Skip to main content
Home Asia Europe U.S. World Business Tech Science Entertainment Sport Travel Weather Specials Video I-Reports
U.S. News
Career Builder

Most dangerous jobs

By Laura Morsch
Adjust font size:
Decrease fontDecrease font
Enlarge fontEnlarge font

( -- For many of us, the most dangerous part of the workday is the commute -- followed closely by teetering on stiletto heels.

Nationwide, most employees have a miniscule chance of being killed at work. There were just four fatal occupational injuries per 100,000 workers in the United States in 2005, according to preliminary data from the U.S. Department of Labor's Bureau of Labor Statistics.

That, of course, is just the average. For some workers -- soldiers in combat, for example -- every day is a life-threatening one. But on the domestic front, the most dangerous jobs are less obvious.

Statistically speaking, farmers -- with a fatality rate of 41.1 -- are more than twice as likely to die on the job than police officers (18.2) and nearly four times more likely to be killed at work than firefighters (11.5).

Most life-threatening jobs

According to BLS data, the following jobs had some of the highest fatality rates for 2005:

Fishers and related fishing workers
Fatality rate (per 100,000 workers): 118.4
Average salary: $29,000 per year

Logging workers
Fatality rate (per 100,000 workers): 92.9
Average salary: $31,290 per year

Aircraft pilots and flight engineersexternal link
Fatality rate (per 100,000 workers): 66.9
Average salary: $135,040

Structural iron and steel workersexternal link
Fatality rate (per 100,000 workers): 55.6
Average salary: $43,540

Refuse and recyclable material collectorsexternal link
Fatality rate (per 100,000 workers): 43.8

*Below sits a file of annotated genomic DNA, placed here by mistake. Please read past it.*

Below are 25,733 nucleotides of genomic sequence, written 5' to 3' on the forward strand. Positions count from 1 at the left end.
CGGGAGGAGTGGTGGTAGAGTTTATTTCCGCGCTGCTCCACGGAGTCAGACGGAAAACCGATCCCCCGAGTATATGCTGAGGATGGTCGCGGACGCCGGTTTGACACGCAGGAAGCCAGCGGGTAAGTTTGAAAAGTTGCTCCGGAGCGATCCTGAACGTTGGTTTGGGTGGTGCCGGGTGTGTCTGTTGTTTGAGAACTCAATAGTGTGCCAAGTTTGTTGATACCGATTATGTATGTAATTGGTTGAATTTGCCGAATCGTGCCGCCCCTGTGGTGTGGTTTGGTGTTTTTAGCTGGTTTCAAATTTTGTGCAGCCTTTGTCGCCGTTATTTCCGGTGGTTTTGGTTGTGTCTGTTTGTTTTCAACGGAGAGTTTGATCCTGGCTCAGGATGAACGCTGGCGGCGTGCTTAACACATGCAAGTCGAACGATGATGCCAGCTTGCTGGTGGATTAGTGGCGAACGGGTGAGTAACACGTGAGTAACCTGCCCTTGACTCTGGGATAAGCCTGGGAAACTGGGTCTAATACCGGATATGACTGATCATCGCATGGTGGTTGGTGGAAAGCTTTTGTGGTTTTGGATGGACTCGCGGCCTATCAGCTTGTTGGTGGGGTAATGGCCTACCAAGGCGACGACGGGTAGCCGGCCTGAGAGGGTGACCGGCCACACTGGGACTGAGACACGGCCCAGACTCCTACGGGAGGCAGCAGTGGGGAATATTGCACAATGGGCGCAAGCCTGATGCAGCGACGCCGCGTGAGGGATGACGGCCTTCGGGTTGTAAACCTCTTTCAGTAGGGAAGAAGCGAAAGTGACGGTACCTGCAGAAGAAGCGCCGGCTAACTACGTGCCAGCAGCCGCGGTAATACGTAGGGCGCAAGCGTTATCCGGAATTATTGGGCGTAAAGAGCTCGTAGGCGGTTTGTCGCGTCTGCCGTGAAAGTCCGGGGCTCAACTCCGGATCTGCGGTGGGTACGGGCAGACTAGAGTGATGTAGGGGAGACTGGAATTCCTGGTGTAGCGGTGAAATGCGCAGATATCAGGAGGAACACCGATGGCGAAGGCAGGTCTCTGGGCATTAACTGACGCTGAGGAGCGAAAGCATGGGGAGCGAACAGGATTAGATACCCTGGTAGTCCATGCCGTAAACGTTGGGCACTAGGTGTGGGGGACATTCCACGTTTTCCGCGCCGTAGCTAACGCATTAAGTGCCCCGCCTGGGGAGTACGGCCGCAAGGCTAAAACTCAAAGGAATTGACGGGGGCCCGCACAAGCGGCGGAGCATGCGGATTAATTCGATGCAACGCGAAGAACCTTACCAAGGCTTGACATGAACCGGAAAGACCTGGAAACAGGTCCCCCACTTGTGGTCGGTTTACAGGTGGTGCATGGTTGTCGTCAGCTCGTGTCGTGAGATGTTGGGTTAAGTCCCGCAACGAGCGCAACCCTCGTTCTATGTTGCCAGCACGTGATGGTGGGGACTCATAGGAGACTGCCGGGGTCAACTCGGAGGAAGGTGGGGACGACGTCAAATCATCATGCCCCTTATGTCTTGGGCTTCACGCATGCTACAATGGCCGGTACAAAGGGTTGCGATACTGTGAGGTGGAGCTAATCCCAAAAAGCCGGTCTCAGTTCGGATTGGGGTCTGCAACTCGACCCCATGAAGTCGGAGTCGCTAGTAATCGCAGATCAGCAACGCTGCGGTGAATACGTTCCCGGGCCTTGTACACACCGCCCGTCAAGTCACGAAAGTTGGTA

Average salary: $30,160

Farmers and ranchers
Fatality rate (per 100,000 workers): 41.1
Average salary: $39,720

Electrical power-line installers and repairersexternal link
Fatality rate (per 100,000 workers): 32.7
Average salary: $49,200

Truck driversexternal link
Fatality rate (per 100,000 workers): 29.1
Average salary: $35,460 (for heavy or tractor-trailer drivers)

Miscellaneous agricultural workersexternal link
Fatality rate (per 100,000 workers): 23.2
Average salary: $24,140

Construction laborersexternal link
Fatality rate (per 100,000 workers): 22.7
Average salary: $29,050

Most injury-prone jobs

Although employees are statistically unlikely to die on the job, illnesses and injuries are a far greater threat. In 2005, the rate of nonfatal injuries and illnesses was 4.6 per 100 workers.

The manufacturing industry accounted for more than 20 percent of the nation's reported nonfatal occupational injuries last year, with complaints ranging from sprains to gashes. Sixteen percent of workplace injuries were reported by workers in the healthcare sector.

The following industries saw the highest workplace injury rates for 2005:

  • Beet sugar manufacturing: 16.6 injuries per 100 workers
  • Truck trailer manufacturing: 15.7 injuries per 100 workers
  • Iron foundries: 15.2 injuries per 100 workers
  • Prefabricated wood building manufacturing: 13.9 injuries per 100 workers
  • Framing contractors: 13.3 injuries per 100 workers
  • Jobs that could make you sick

    Considering the nature of their work, it's not surprising that healthcare workers reported 19 percent of the 242,500 new occupational illnesses in the private sector for 2005. But manufacturing workers actually get sick from work most often, accounting for 39 percent of reported injuries.

    The following industries had the highest reported illness rates:

  • Light truck and utility vehicle manufacturing: 701.5 illnesses per 10,000 workers
  • Animal slaughtering, except poultry: 478.8 illnesses per 10,000 workers
  • Automobile manufacturing: 320.6 illnesses per 10,000 workers
  • Cut stock, resawing lumber and planning: 276.4 illnesses per 10,000 workers
  • Motor vehicle air-conditioning manufacturing: 235 illnesses per 10,000 workers
  • Laura Morsch is a writer for She researches and writes about job search strategy, career management, hiring trends and workplace issues.

    © Copyright 2007. All rights reserved. The information contained in this article may not be published, broadcast or otherwise distributed without the prior written authority

    CNN U.S.
    CNN TV How To Get CNN Partner Hotels Contact Us Ad Info About Us Preferences
    © 2007 Cable News Network.
    A Time Warner Company. All Rights Reserved.
    Terms under which this service is provided to you.
    Read our privacy guidelines. Contact us. Site Map.
    SERVICES » E-mail RSSRSS Feed PodcastsRadio News Icon CNN Mobile CNN Pipeline
    Offsite Icon External sites open in new window; not endorsed by
    Pipeline Icon Pay service with live and archived video. Learn more